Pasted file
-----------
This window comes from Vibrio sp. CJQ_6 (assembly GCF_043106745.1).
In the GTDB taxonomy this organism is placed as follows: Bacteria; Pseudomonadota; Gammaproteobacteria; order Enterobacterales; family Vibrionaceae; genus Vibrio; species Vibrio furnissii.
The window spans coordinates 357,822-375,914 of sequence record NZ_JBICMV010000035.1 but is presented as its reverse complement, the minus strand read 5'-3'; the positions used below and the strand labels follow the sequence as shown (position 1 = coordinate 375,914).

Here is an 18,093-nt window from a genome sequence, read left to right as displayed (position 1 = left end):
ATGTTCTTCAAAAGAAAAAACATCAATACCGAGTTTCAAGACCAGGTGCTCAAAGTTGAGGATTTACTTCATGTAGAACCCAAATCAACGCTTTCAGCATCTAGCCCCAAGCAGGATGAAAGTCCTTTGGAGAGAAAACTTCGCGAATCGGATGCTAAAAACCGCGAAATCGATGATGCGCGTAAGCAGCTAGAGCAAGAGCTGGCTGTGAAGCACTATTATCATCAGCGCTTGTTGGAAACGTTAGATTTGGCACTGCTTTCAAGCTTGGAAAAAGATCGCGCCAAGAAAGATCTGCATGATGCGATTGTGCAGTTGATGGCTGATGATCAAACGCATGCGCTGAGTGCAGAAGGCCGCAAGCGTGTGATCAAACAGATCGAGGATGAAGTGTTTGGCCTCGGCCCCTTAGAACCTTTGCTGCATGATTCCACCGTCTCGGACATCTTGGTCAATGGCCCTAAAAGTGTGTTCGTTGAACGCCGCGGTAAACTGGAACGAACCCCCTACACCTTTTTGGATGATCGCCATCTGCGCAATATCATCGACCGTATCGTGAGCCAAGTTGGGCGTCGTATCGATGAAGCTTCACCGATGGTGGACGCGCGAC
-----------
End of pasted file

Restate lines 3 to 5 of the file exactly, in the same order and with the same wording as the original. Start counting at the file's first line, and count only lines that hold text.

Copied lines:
The window spans coordinates 357,822-375,914 of sequence record NZ_JBICMV010000035.1 but is presented as its reverse complement, the minus strand read 5'-3'; the positions used below and the strand labels follow the sequence as shown (position 1 = coordinate 375,914).

Here is an 18,093-nt window from a genome sequence, read left to right as displayed (position 1 = left end):
ATGTTCTTCAAAAGAAAAAACATCAATACCGAGTTTCAAGACCAGGTGCTCAAAGTTGAGGATTTACTTCATGTAGAACCCAAATCAACGCTTTCAGCATCTAGCCCCAAGCAGGATGAAAGTCCTTTGGAGAGAAAACTTCGCGAATCGGATGCTAAAAACCGCGAAATCGATGATGCGCGTAAGCAGCTAGAGCAAGAGCTGGCTGTGAAGCACTATTATCATCAGCGCTTGTTGGAAACGTTAGATTTGGCACTGCTTTCAAGCTTGGAAAAAGATCGCGCCAAGAAAGATCTGCATGATGCGATTGTGCAGTTGATGGCTGATGATCAAACGCATGCGCTGAGTGCAGAAGGCCGCAAGCGTGTGATCAAACAGATCGAGGATGAAGTGTTTGGCCTCGGCCCCTTAGAACCTTTGCTGCATGATTCCACCGTCTCGGACATCTTGGTCAATGGCCCTAAAAGTGTGTTCGTTGAACGCCGCGGTAAACTGGAACGAACCCCCTACACCTTTTTGGATGATCGCCATCTGCGCAATATCATCGACCGTATCGTGAGCCAAGTTGGGCGTCGTATCGATGAAGCTTCACCGATGGTGGACGCGCGAC